The Alliance for Automotive Innovation has joined Consumer Technology Association (CTA), Zero Emission Transportation Association (ZETA) and TechNet in a new letter to Congress opposing a proposal to mandate analogue AM (medium wave) radio in new vehicles sold in the US.
The letter noted requiring manufacturers to use a particular technology would slow innovation.
The organizations also highlighted several alternative forms of emergency communication such as Wireless Emergency Alerts, the Integrated Public Alert and Warning System, and digital audio broadcasting.
The organisations wrote: “As new products come to market, the federal government must prioritise policies that promote innovation, consumer preferences, and freedom of choice.
“While there are many benefits to AM radio, there are several reasons why such a mandate is unnecessary and contrary to the principles of a free-market economy. While we acknowledge the important role AM radio has played over the last century as part of an emergency communications system layered across different media with multiple redundancies, the requirement would unnecessarily hinder progress in the automotive industry.”
“Regarding access to emergency communications, emergency alerts are delivered through several overlapping mediums to provide maximum redundancy, and the FCC is working to continue improving the system to service a broader array of Americans during emergencies. Some make the argument that AM radio is necessary for emergency broadcasts, but in such cases FM radio, internet streaming services, better rural broadband, and text alerts supplement any loss of AM radio access.
“Cell phones – owned by 97% of Americans today – receive Wireless Emergency Alerts (WEAs) based on their location. WEAs are unaffected by network congestion [and Americans can receive WEAs even if cellular networks can no longer support other methods of communication (calls, text, and emails). Similarly, WEAs are entirely free to receive, short (under 360 characters), and easily identified by a
unique tone and vibration.
“Unlike radio alerts, they can also contain an embedded hyperlink to guide the recipient to helpful information within seconds of receiving the alert; given that 85% of Americans with a cell phone own a smartphone, the vast majority of people receiving an alert can take advantage of this benefit.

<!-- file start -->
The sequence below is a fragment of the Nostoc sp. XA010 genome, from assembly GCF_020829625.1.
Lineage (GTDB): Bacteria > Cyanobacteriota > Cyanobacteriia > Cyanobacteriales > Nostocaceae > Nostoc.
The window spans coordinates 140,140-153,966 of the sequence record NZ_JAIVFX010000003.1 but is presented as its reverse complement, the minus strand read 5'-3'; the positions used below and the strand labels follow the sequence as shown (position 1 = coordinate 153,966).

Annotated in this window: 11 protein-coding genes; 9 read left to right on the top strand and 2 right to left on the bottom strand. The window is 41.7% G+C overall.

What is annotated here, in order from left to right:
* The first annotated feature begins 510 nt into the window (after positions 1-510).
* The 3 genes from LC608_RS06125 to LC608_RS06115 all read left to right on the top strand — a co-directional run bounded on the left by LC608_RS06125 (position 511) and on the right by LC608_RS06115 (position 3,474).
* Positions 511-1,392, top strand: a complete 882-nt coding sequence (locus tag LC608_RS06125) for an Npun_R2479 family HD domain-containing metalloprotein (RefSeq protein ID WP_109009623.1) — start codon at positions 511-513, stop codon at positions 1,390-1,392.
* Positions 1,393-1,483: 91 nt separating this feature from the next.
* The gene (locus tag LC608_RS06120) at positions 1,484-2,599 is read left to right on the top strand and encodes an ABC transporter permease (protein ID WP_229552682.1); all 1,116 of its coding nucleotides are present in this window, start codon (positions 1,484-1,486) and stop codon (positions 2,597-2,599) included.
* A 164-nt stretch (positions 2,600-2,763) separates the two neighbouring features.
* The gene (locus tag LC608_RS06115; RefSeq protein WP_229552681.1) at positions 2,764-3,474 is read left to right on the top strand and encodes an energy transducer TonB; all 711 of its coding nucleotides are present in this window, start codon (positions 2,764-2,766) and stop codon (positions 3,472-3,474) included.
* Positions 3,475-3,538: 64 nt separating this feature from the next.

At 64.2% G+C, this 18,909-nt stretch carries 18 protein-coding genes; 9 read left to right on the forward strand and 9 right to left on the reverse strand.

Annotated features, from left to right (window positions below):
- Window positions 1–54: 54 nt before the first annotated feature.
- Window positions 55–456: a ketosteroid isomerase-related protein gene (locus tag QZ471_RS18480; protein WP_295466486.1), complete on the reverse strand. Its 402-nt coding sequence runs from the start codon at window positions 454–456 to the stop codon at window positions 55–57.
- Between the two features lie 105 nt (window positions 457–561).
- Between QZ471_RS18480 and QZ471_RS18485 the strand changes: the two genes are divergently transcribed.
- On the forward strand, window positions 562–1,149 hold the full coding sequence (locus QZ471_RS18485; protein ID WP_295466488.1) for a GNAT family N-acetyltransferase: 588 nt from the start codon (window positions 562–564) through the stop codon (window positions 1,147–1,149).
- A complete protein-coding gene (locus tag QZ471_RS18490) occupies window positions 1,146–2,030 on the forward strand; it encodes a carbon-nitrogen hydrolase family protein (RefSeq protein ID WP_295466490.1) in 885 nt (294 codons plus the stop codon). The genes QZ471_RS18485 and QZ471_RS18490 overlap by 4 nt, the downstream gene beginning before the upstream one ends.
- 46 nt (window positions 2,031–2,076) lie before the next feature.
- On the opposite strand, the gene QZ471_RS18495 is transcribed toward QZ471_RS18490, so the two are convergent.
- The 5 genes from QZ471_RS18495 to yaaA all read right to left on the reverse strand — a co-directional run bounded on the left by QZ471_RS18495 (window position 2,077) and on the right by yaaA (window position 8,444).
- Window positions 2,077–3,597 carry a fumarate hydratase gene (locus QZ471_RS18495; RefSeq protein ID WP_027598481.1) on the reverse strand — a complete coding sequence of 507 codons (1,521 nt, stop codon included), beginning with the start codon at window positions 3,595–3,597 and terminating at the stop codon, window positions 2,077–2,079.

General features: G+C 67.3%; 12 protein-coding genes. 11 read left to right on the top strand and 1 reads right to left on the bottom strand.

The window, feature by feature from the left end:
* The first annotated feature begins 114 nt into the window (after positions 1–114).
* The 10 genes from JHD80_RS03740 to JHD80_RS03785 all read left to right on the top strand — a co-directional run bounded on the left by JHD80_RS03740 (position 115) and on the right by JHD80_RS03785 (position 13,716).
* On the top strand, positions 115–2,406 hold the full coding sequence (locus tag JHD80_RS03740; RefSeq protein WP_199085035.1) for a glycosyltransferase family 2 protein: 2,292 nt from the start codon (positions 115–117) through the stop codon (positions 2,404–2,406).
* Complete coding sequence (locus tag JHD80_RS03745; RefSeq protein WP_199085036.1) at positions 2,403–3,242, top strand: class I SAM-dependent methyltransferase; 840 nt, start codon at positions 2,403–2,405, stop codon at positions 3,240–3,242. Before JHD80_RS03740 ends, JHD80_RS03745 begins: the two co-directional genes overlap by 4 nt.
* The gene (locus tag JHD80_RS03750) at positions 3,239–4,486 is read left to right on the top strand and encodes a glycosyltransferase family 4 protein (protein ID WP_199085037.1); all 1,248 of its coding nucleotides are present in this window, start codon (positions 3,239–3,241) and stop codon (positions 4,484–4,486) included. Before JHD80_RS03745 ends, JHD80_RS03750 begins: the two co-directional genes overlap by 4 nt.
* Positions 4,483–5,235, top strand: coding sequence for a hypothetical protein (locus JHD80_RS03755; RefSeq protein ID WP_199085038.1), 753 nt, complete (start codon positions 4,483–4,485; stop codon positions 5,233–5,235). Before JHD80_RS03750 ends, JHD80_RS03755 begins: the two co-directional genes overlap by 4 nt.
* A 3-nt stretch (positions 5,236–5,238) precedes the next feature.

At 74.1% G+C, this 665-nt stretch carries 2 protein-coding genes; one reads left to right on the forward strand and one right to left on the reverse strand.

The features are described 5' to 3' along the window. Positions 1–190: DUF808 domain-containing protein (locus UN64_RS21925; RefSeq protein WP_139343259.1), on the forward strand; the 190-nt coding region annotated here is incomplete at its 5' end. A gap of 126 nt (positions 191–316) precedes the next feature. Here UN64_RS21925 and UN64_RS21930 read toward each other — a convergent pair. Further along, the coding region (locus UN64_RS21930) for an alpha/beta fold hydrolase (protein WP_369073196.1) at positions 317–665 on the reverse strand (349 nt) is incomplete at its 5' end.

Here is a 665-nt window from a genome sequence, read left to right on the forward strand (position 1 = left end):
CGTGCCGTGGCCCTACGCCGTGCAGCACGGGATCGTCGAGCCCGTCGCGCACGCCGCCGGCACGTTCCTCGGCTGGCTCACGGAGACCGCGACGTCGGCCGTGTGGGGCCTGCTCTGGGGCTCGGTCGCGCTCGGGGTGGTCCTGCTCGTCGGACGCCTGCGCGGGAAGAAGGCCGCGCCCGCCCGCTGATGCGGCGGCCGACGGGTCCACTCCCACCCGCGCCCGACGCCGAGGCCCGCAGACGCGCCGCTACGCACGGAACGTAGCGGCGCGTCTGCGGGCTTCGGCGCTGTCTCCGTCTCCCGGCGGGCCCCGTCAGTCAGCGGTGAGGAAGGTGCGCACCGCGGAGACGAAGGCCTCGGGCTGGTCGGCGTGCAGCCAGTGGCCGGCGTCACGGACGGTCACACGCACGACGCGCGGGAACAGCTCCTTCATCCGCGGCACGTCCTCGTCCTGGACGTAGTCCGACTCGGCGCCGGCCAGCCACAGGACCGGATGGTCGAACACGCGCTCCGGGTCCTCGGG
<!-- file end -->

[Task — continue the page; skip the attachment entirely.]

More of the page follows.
“Unlike EAs, radio alerts require the listener to have turned the radio on and be tuned in to select channels participating in the Emergency Alert System. Another key aspect of WEAs is that they may be designed to provide support for Americans with hearing impairments in a way that traditional AM radio alerts are incapable of doing, as well as offering other accommodations for Americans with disabilities. Although participation in the WEA program is voluntary, all major cell phone providers participate, ensuring a high degree of reliability.
“In addition, “the Integrated Public Alert & Warning System (IPAWS) is FEMA’s national system for local alerting that provides authenticated emergency and life-saving information to the public through mobile phones using Wireless Emergency Alerts, to radio and television via the Emergency Alert System, and on the National Oceanic and Atmospheric Administration’s Weather Radio.”
The organisations noted “emergency alerts are duplicated across several signals to ensure maximum coverage”.
“New digital and satellite radio systems are also designed to provide the same alerts to a larger audience and over a broader geographic area, and excluding AM radios from vehicles does not mean drivers will be prevented from hearing AM radio altogether. Today, most vehicles are equipped with digital radio as a standard feature, and this technology allows authorities to tune the radio to the appropriate channel.
“Digital radios are also free-of-charge, more resistant to interference than AM reception, and better suited to mobile objects like vehicles. Similar to AM radio, digital radio is broadcast from a transmission site and does not require an internet or Wi-Fi connection. In fact, digital audio broadcasting (DAB) is commonly used in Europe for emergency warning systems. Norway has completely phased out the use of FM and AM radio in favour of DAB which they say will improve their emergency preparedness system.”
They concluded: “Mandating analogue AM radio in automobiles – which Congress has never done – is an unnecessary action in the modern communication era and has no bearing on the ability of drivers to receive emergency alerts across multiple modes of communication currently available in automobiles manufactured today.
“Congress should allow auto manufacturers and consumers to choose designs that prioritise individual radio choice and technological innovation rather than mandate a particular communications technology for information and content that is otherwise widely available to the public through multiple other modes of communication.”